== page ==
Turning Archive 2005
>This is the most asked question I receive from my students and fellow club members. While everyone learns differently, I'd like to share with you how I did it.
There's alot to learn from the pioneers of this craft. Rude Osolnik is one of my folk heros, even though I never got a chance to meet the man. One of his famous quotes which I tend to live by is (I may be paraphrasing here, but you'll get the idea...)
Student: "How do I get good on the lathe?"
Rude: "Stand in front of it!"
Simply, yet so true. Practice, practice, practice. When I decided to conquer my fear of the skew, I did just that. After watching Alan Lacer's videos several times, I knew the mechanics in my head. All I had to do was train my hands to obey. I started making snowman Christmas ornaments (article in the AAW journal a few years ago by Nick Cook) and used ONLY the skew....from roughing to finishing. All weekend, I turned and turned....forcing myself to put into play the techniques I saw Alan Lacer demonstrate.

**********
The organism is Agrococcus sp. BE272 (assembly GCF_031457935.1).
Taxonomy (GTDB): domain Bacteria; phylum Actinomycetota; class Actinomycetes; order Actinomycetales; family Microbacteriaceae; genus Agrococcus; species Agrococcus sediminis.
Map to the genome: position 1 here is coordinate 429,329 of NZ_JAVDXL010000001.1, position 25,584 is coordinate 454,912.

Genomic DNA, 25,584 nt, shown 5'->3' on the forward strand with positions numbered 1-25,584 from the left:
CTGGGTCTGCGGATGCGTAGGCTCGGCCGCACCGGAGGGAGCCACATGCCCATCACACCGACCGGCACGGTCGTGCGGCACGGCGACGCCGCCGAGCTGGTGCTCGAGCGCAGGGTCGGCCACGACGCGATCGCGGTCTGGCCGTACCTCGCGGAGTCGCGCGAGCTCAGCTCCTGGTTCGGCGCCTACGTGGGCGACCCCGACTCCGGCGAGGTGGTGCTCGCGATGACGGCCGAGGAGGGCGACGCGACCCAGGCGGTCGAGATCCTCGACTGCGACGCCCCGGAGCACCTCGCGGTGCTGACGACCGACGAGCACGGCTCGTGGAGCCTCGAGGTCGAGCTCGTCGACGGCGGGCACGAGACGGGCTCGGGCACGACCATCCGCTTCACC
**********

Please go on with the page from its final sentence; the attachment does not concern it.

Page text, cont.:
Well, after completing over 150 snowmen, I pretty much had it down pat. Now its second nature. It still requires more attention than any other tool (IMO), but one shouldn't dismiss it as too difficult to learn. All you need is time....and wood.
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- Learning to use a skew *PIC*